I believe God deserves our best and He wants us to live in victory. Paul said, “I press toward the mark for the prize of the high calling of God in Christ Jesus” (Philippians 3:14). I believe the Bible challenges us to strive for excellence.
In the Bible we are challenged to be overcomers. The apostle Paul said, “But thanks be to God! He gives us the victory through our Lord Jesus Christ” (I Corinthians 15:57).
Vince Lombardi, legendary NFL and Hall of Fame coach who steered the Green Bay Packers to five NFL championships and victories in Super Bowls I and II, said, “Winning isn’t everything; it’s the only thing.”
Tom Landry, the coach who led the Dallas Cowboys to two Super Bowl championships, said, “Take away winning, and you take away everything that is American.”
Someone else said, “If you lose, you can’t lead. If you don’t lead, you are irrelevant. Winning is what it is all about.”
Success from the struggle
Do you know what bothers me? It bothers me that all to often today winning is not encouraged. It bothers me that young athletes are celebrated for just showing up. Youth sports programs now universally award trophies no matter if your kids won or lost.
There is a self-esteem movement. Parents and coaches today feel obligated to heap praise on children, no matter if they deserve it or not. No matter if they hit a home run or made the error that lost the game for their team. That is, if they even keep score at all.
And today there are some schools that refuse to fail a student no matter how bad their grades may be. One teacher said, “I never fail anyone, because I don’t want a low grade to jeopardize someone’s chances of getting into college, cause her to lose her scholarship, or ruin her career before it has even begun.”
We have become a nation of coddlers. Without failure, students never learn personal responsibility. Without failure, a student or an athlete can never learn what it takes to succeed. Without failure, one can never reach their full potential.
There is a difference in winners and losers. And to some it is easier to wallow in self-pity than it is to struggle to achieve victory.
Find, celebrate the wins
A couple of months ago I watched game seven of the NBA championship between the Golden State Warriors and Cleveland Cavaliers. The Cavaliers won by a score of 93 to 89. The game featured 20 lead changes and 11 ties. And I watched the crowd and observed their despair and disappointment when their team was losing and their joy and excitement when their team was winning.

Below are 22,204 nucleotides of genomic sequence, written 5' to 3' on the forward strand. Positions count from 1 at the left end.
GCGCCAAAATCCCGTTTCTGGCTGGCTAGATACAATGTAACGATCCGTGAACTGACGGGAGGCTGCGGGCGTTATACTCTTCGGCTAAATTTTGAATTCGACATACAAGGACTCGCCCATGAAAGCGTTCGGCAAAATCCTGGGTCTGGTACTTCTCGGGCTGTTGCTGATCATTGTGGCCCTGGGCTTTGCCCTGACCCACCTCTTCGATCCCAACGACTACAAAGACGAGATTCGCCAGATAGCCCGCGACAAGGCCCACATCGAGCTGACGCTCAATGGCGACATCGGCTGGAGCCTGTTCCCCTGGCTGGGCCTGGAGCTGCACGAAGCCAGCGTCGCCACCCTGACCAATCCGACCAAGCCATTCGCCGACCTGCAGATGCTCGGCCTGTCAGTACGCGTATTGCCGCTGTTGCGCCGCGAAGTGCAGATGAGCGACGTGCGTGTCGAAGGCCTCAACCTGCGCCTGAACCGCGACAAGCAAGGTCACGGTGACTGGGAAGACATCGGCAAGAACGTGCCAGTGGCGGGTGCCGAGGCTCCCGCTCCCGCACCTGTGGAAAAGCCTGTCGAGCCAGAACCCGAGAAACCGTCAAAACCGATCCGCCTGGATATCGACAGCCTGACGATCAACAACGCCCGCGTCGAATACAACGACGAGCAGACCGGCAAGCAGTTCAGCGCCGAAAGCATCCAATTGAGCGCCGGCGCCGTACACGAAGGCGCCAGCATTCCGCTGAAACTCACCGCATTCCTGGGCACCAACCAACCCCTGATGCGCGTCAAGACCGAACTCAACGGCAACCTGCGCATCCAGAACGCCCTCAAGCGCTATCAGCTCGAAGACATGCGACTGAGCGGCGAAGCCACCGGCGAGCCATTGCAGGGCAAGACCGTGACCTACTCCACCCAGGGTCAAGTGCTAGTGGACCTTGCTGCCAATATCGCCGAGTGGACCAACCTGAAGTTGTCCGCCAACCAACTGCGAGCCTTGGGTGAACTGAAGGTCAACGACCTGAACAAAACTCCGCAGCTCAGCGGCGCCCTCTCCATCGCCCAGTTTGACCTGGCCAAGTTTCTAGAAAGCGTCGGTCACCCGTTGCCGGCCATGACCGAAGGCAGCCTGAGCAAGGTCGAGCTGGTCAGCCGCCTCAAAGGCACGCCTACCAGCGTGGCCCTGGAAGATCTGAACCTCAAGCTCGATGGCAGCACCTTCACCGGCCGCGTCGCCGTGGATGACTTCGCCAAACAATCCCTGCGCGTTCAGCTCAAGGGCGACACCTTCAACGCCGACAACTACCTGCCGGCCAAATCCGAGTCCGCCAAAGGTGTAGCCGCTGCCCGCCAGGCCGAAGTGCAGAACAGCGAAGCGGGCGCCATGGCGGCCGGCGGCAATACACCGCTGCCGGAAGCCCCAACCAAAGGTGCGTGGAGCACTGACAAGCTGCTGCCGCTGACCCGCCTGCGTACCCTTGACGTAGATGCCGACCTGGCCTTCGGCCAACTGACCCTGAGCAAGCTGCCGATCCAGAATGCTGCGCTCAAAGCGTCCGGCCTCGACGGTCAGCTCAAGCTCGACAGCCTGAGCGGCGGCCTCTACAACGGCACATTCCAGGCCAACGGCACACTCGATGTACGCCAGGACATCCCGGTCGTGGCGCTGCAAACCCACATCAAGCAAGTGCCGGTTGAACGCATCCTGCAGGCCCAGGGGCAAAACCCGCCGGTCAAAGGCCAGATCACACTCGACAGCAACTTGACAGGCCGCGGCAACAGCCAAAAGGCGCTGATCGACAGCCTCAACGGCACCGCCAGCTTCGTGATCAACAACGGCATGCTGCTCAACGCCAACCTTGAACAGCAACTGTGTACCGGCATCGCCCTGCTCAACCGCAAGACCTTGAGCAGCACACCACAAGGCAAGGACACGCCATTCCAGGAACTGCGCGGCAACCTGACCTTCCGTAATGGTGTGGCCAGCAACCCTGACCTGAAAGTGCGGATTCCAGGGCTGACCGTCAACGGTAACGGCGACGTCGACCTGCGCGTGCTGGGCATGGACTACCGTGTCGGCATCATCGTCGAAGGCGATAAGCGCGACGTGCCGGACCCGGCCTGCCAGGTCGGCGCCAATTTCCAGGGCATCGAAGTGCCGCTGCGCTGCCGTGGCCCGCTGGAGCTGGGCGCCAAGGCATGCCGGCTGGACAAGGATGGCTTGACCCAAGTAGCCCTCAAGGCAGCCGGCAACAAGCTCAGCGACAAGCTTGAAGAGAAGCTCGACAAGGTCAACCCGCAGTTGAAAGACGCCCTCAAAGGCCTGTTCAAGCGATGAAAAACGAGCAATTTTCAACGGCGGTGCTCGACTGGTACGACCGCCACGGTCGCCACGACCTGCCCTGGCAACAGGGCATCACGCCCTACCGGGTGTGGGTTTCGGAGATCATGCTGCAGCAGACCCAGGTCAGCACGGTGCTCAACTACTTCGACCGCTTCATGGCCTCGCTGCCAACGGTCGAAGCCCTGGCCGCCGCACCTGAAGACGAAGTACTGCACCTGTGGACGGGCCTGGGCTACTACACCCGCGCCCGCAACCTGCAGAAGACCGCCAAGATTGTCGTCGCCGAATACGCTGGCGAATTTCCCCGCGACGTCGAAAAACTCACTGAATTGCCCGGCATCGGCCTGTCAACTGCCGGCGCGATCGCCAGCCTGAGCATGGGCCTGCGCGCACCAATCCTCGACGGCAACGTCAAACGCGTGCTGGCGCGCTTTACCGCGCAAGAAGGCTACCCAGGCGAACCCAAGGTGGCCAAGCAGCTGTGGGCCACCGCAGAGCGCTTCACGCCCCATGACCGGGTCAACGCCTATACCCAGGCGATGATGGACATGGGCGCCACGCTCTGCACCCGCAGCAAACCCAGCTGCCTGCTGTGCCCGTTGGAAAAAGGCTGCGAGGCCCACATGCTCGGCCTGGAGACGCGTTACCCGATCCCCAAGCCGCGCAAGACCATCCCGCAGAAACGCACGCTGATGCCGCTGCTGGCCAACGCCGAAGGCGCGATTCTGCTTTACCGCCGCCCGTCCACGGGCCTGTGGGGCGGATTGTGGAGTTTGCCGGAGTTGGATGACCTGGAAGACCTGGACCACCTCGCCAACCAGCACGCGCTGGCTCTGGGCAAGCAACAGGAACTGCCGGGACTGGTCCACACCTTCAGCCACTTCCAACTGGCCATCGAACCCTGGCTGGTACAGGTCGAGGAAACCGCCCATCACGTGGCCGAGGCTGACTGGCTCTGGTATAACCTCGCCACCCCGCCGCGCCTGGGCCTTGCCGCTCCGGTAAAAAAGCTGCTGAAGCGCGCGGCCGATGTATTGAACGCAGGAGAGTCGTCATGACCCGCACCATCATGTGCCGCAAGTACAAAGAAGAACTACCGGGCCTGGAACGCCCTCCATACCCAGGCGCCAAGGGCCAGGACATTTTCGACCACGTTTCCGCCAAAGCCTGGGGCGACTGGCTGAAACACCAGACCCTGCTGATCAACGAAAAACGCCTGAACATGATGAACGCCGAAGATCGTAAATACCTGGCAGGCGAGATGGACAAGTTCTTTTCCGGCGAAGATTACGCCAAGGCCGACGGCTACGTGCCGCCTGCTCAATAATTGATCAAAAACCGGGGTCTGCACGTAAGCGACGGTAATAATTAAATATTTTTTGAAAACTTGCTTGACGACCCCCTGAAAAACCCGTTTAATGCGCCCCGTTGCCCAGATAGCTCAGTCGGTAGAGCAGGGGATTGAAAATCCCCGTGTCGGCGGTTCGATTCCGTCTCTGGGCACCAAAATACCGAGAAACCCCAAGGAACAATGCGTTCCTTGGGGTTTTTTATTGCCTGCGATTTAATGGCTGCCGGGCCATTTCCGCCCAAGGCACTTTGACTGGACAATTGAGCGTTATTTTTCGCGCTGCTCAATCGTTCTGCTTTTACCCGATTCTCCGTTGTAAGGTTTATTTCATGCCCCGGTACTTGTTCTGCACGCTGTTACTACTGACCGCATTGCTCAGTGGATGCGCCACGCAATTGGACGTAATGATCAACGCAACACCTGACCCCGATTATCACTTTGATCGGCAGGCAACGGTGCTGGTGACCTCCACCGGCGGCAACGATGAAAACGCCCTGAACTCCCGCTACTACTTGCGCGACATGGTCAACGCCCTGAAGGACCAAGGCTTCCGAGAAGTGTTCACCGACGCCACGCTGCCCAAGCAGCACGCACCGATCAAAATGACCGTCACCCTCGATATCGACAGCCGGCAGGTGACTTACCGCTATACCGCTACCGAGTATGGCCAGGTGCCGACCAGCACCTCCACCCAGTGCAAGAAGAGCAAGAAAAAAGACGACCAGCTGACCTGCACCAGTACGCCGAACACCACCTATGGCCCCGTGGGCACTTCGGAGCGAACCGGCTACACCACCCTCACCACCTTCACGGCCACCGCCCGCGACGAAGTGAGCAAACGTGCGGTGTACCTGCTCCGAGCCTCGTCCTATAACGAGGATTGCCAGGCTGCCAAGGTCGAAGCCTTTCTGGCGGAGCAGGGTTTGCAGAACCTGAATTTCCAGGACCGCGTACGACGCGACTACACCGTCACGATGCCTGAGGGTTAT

What was the difference? The score. Watch the demeanor and expression of the fans of the team that is winning and then observe the countenance and body language of the fans whose team is losing. Being a winner brings joy, excitement, and a sense of accomplishment. Those on the losing side are downcast, dejected, and depressed.
I took my grandson to the Georgia Tech-Vanderbilt football game on Saturday and sat behind one of the most demonstrative fans I have ever seen. When Tech scored he was animated and vociferous – even obnoxious. Before the game became lopsided Vanderbilt scored and this same man who had been Tech’s most notable cheerleader became quiet and sullen.
Similarly, if you don’t have some victories in your church you will have a difficult time getting people to come. Even if they do come, if they see a morose, downcast congregation, sense a spirit of defeat, discover that there is no vision, and observe a people who seem to be disillusioned before a world they appear to be powerless to change, they won’t come back. The people in your neighborhood face trials, troubles, defeats, discouragement, and despair all week. They don’t want to come to a church where there is no sense of victory.
Yes, you must condemn sin and call people to repentance and righteous living, but don’t forget to focus on the goodness and grace of God. Establish some goals that your church can reach and celebrate those victories. Recognize people in the church who have won victories.
The place of victory
If you read the book of Acts, you read plenty about persecution and martyrdom, but almost every chapter also contains a note of victory.
The Apostle Paul experienced all kinds of persecution, but his writings convey hope, joy, and victory. He wrote, “Now thanks be unto God, which always causes us to triumph in Christ” (II Corinthians 2: 14). He also wrote, “Nay, in all these things we are more than conquerors through him that loved us” (Romans 8:37). The Apostle John said, “For whatsoever is born of God overcometh the world: and this is the victory that overcometh the world, even our faith” (I John 5:4).
We need to remember where our victory comes from. We need to emphasize the victory we have in Christ. We know how this thing is going to end. We win! We are already sitting in heavenly places in Christ Jesus. Let’s start enjoying the victory we know we have in Christ Jesus.